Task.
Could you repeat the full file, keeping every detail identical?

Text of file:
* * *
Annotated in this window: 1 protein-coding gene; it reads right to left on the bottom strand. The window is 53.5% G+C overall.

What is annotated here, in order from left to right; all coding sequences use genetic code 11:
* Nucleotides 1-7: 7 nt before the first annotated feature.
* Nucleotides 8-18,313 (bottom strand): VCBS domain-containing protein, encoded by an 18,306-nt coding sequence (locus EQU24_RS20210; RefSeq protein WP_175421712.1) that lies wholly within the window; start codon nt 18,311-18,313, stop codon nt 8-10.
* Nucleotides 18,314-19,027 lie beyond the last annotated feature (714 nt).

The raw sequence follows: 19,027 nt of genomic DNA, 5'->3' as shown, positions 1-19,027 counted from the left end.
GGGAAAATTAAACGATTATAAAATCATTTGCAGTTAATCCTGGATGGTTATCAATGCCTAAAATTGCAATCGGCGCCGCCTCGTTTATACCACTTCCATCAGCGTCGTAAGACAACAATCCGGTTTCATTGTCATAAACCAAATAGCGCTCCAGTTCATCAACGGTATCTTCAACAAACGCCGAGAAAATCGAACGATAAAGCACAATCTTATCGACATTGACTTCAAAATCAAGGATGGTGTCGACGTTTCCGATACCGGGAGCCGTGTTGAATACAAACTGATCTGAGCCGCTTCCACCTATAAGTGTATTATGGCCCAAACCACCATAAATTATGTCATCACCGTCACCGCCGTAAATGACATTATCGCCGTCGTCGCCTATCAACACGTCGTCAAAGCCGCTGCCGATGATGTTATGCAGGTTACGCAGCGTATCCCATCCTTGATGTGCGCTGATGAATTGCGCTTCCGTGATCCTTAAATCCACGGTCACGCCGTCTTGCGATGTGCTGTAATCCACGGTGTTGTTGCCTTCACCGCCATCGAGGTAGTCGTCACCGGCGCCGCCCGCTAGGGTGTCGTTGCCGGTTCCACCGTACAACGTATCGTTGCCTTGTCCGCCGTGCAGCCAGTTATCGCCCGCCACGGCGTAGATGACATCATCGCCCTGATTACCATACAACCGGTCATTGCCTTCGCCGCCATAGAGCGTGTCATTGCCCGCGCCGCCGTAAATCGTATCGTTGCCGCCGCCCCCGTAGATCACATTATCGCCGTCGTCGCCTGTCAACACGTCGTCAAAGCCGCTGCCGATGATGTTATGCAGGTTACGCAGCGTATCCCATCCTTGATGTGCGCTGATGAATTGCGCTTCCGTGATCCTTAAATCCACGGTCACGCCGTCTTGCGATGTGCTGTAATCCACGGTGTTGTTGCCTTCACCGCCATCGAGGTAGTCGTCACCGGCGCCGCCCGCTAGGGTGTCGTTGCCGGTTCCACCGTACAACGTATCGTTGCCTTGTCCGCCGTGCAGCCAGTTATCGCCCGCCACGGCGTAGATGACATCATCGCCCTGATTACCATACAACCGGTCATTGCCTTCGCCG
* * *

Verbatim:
Annotated in this window: 1 protein-coding gene; it reads right to left on the bottom strand. The window is 53.5% G+C overall.

What is annotated here, in order from left to right; all coding sequences use genetic code 11:
* Nucleotides 1-7: 7 nt before the first annotated feature.
* Nucleotides 8-18,313 (bottom strand): VCBS domain-containing protein, encoded by an 18,306-nt coding sequence (locus EQU24_RS20210; RefSeq protein WP_175421712.1) that lies wholly within the window; start codon nt 18,311-18,313, stop codon nt 8-10.
* Nucleotides 18,314-19,027 lie beyond the last annotated feature (714 nt).

The raw sequence follows: 19,027 nt of genomic DNA, 5'->3' as shown, positions 1-19,027 counted from the left end.
GGGAAAATTAAACGATTATAAAATCATTTGCAGTTAATCCTGGATGGTTATCAATGCCTAAAATTGCAATCGGCGCCGCCTCGTTTATACCACTTCCATCAGCGTCGTAAGACAACAATCCGGTTTCATTGTCATAAACCAAATAGCGCTCCAGTTCATCAACGGTATCTTCAACAAACGCCGAGAAAATCGAACGATAAAGCACAATCTTATCGACATTGACTTCAAAATCAAGGATGGTGTCGACGTTTCCGATACCGGGAGCCGTGTTGAATACAAACTGATCTGAGCCGCTTCCACCTATAAGTGTATTATGGCCCAAACCACCATAAATTATGTCATCACCGTCACCGCCGTAAATGACATTATCGCCGTCGTCGCCTATCAACACGTCGTCAAAGCCGCTGCCGATGATGTTATGCAGGTTACGCAGCGTATCCCATCCTTGATGTGCGCTGATGAATTGCGCTTCCGTGATCCTTAAATCCACGGTCACGCCGTCTTGCGATGTGCTGTAATCCACGGTGTTGTTGCCTTCACCGCCATCGAGGTAGTCGTCACCGGCGCCGCCCGCTAGGGTGTCGTTGCCGGTTCCACCGTACAACGTATCGTTGCCTTGTCCGCCGTGCAGCCAGTTATCGCCCGCCACGGCGTAGATGACATCATCGCCCTGATTACCATACAACCGGTCATTGCCTTCGCCGCCATAGAGCGTGTCATTGCCCGCGCCGCCGTAAATCGTATCGTTGCCGCCGCCCCCGTAGATCACATTATCGCCGTCGTCGCCTGTCAACACGTCGTCAAAGCCGCTGCCGATGATGTTATGCAGGTTACGCAGCGTATCCCATCCTTGATGTGCGCTGATGAATTGCGCTTCCGTGATCCTTAAATCCACGGTCACGCCGTCTTGCGATGTGCTGTAATCCACGGTGTTGTTGCCTTCACCGCCATCGAGGTAGTCGTCACCGGCGCCGCCCGCTAGGGTGTCGTTGCCGGTTCCACCGTACAACGTATCGTTGCCTTGTCCGCCGTGCAGCCAGTTATCGCCCGCCACGGCGTAGATGACATCATCGCCCTGATTACCATACAACCGGTCATTGCCTTCGCCG